Carol Jones’s 2nd
great-grandfather, Gottlob Mast, grew up in Wurttemberg, Germany, with hopes of becoming a farmer, but when he was told, “You’re too short to be a farmer. You must be a shoemaker,” he immigrated to Michigan and farmed in Webster Township, on what is now the Nixon Farm. (“Mrs. Nixon is a Mast,” Carol Jones notes.) Gottlob died tragically in 1902, while out in the barn searching for chicken nests. “He fell down a chute and died,” Jones says. “Nowadays people don’t understand how dangerous farming can be.”
The Lutheran pastor refused to bury the farmer because he thought Gottlob had killed himself. So, the family promptly transferred their membership to St. Andrews (previously known as the German Evangelical Church), “where they were accepted.” Fortunately for future generations, Gottlob wrote his autobiography—in German. In 1904, his descendants purchased the farm on Mast Road where Carol Jones grew up. Now a Centennial Farm, it will remain a farm in perpetuity, thanks to a land conservation trust.
Gottlob Mast’s death wasn’t the only local controversy. Judge Dexter himself wasn’t immune from trouble. A decade after building his grist mill, he sold it to his brothers-in-law and a business partner named Jesse Millerd. Dexter’s relatives both died a few years later, and in 1839, Millerd insinuated that one death was due to excessive drinking. Salmon Matthews’ supporters called a public meeting to uphold their friend’s reputation. Among those supporters was the teetotaling judge. After heated debate, the committee decided against the accuser, who, nevertheless stayed in Dexter and managed another mill.
Even patriotic gestures can raise controversy. In 1897, H. Wirt Newkirk petitioned the government for a non-commissioned cannon, to be paid for by townspeople. He recommended that no one contribute more than a dollar—and a nickel for schoolchildren—so the entire community could join in the fundraising effort. But when the cannon arrived, arguments ensued about where to display it. Eventually it was rolled to Monument Park, where its stack of cannonballs proved too tempting for local boys, who frequently bowled them down Main Street. Eventually the cannon was moved to the American Legion grounds.
On Sundays and Wednesday nights, families flocked to Dexter’s many churches. Over time, numerous denominations were founded, named, consolidated, moved, and renamed. Some disappeared, leaving their buildings behind. Some buildings disappeared, leaving their congregations scrambling to find new homes.
On the other hand, the town had some rip-roaring Saturday nights--yet one of the few remaining records is a nostalgic essay Newkirk wrote that reported the village had as many as fourteen places where “booze” was sold in the 1860s and ’70s to the “200 men” from Detroit who arrived by train to help local farmers with their wheat crops.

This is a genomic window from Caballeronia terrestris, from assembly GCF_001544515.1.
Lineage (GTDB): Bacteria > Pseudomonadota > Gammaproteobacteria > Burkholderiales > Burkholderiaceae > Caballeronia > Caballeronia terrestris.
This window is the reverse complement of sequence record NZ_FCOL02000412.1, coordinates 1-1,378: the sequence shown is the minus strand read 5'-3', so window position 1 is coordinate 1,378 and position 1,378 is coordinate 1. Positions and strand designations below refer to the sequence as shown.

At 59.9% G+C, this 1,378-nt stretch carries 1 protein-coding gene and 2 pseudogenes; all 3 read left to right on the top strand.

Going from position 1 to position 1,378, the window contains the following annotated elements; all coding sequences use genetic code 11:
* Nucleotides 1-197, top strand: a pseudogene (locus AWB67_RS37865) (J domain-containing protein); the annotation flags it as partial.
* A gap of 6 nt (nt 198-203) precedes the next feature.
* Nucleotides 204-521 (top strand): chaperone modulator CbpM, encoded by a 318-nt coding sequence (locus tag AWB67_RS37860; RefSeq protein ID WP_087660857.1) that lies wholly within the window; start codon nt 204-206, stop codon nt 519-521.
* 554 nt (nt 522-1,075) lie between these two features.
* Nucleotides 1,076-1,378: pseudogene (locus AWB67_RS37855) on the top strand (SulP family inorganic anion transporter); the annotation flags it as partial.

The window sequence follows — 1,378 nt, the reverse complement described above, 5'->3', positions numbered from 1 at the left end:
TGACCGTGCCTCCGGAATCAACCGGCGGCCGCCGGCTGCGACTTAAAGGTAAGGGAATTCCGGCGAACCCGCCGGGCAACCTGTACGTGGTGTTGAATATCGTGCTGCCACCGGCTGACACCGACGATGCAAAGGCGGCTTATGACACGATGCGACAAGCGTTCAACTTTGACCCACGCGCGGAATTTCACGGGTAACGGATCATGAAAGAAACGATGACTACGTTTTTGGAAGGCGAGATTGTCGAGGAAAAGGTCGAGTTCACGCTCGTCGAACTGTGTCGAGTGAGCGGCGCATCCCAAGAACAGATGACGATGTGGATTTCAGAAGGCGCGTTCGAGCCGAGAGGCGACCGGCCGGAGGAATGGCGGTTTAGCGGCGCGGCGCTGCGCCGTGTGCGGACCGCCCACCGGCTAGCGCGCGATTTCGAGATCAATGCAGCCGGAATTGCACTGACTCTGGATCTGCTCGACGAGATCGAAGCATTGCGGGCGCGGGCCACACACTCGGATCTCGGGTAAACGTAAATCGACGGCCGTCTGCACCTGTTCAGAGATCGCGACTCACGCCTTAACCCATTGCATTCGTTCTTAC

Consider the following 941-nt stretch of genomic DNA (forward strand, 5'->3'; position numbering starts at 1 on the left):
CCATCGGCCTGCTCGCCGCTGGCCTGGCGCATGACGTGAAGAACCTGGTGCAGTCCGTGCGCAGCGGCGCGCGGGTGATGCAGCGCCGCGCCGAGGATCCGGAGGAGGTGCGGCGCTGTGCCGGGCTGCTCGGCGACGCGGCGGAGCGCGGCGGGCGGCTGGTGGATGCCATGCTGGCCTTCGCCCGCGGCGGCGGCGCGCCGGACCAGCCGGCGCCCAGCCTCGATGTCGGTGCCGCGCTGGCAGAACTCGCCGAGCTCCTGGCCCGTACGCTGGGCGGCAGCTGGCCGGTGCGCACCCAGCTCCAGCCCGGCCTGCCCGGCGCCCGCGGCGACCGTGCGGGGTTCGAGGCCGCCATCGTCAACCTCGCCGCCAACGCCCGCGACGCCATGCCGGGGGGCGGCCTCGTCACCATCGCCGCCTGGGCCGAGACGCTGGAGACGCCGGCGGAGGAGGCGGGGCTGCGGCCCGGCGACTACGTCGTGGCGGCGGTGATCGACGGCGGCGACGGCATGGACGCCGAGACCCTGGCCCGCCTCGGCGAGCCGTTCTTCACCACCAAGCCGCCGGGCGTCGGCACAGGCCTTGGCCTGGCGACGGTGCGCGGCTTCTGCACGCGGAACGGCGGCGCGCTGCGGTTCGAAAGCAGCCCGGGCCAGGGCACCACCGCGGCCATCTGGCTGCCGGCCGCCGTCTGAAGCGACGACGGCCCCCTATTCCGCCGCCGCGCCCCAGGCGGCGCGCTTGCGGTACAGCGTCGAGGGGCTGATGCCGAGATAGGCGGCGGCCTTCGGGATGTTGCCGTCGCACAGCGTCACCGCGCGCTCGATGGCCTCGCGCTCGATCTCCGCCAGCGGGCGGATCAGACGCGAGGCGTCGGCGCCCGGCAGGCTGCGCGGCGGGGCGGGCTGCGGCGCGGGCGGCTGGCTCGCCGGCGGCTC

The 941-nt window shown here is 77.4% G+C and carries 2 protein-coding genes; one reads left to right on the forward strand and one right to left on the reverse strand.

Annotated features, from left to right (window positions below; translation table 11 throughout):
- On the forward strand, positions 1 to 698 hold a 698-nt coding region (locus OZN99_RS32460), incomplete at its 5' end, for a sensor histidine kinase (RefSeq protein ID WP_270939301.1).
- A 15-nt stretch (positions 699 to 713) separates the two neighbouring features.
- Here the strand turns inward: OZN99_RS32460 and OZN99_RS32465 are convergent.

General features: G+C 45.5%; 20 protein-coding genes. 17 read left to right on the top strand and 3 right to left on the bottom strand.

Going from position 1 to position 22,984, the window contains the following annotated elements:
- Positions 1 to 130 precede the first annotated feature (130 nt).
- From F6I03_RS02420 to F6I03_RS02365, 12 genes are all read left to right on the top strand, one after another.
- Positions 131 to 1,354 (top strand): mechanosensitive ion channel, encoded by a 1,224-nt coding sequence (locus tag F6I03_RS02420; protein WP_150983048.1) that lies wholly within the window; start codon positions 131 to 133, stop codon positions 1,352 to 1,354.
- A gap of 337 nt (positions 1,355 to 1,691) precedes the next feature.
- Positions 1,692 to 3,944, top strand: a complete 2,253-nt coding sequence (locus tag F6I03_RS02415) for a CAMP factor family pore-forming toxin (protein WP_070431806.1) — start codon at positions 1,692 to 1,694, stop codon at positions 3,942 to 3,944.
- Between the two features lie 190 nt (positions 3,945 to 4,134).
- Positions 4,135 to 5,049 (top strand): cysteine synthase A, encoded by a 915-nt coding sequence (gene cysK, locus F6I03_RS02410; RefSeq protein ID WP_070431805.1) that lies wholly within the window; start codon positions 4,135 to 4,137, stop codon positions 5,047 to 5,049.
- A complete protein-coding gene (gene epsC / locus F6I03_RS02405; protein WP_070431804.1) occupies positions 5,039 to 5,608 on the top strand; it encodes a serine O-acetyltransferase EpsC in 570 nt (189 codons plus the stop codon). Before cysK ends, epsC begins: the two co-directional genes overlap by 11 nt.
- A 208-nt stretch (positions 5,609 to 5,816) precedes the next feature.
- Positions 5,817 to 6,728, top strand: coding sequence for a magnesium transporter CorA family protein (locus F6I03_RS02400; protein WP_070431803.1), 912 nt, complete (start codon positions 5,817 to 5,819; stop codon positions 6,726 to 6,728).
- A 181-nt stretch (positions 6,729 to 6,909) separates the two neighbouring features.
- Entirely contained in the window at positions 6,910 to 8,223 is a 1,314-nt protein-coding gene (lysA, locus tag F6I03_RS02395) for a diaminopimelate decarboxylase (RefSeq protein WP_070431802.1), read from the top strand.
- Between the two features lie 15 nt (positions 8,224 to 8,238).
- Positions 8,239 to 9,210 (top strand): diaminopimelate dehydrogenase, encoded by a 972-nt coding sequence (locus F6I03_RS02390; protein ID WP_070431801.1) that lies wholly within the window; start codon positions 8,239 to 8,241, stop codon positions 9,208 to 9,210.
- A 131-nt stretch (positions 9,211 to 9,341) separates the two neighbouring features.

“Every Saturday night, most of them came into town and things would be lively…until the wee hours of the morning,” Newkirk wrote. “The saloons would be full, and fights were a common sight, with perhaps three or four going on at the same time.”
The local marshal, he noted, “was wise enough to stay home at that time.”
“We did have a lot of ice cream stores, too, especially during Prohibition,” Van Blaricum interjects with a smile.
Finally, the Village Council tired of the nighttime shenanigans. In 1872, its members voted to build a “lock-up” on F Street with three cells, a hall, and marshal’s office. However, a month later, the Dexter Leader
reported, “Drunkenness prevails on the streets of Dexter.” Soon after, the newspaper ran a small classified ad written by a marshal with a sense of humor:
--Wanted—Three tenants for a new house, warranted burglar proof. Good location. No vermin—yet. Tenants for a night taken. Apply to the Village Marshal.
“These are the stories that make Dexter different from any other town in the Midwest,” Weaver points out, laughing.
Early black-and-white photographs (and a few Sixties and Seventies-era color photographs) tell more stories than a thousand words could manage. The earliest illustrate the judge's visionary town-building efforts. Later pictures highlight the residents' hopes, dreams, business ventures, successes, and disappointments. In many cases, they are the last records of the long-gone opera house, thespian societies, rollerskating rink, movie theater, Masonic Hall, Wooden Row, early schoolhouses, the train depot/community center, swimming holes, and the "improvements" fires and entrepreneurs brought to town.
The cost of Dexter, Michigan: Then and Now is $30. Proceeds will be divided between the museum and Gordon Hall projects. “This was strictly a volunteer effort,” Hill explains.
Copies are available at the Dexter Area Museum (which is open from 1:00 to 3:00 on Fridays and Saturdays). The books will also be sold during Dexter Daze in August, Gordon Hall Days in September, and, eventually, at several local businesses.
“We hope this book will help people understand how we got to this place and time, and how we became known as Dexter people,” says Van Blaricum.
Cynthia Furlong-Reynolds is an award-winning journalist whose byline has appeared in more than 50 newspapers and magazines. She has written nine histories, a dozen picture books, a series of early readers based upon a mouse’s adventures (Oliver’s Travels), a young adult novel, countless articles, and dozens of life stories for private individuals. Under the auspices of the Michigan Humanities Council, she regularly leads Prime Time family literacy programs in underprivileged neighborhoods, from the farming community of Hartland to downtown urban sites, among them Detroit, Ypsilanti, Garden City, and Down River.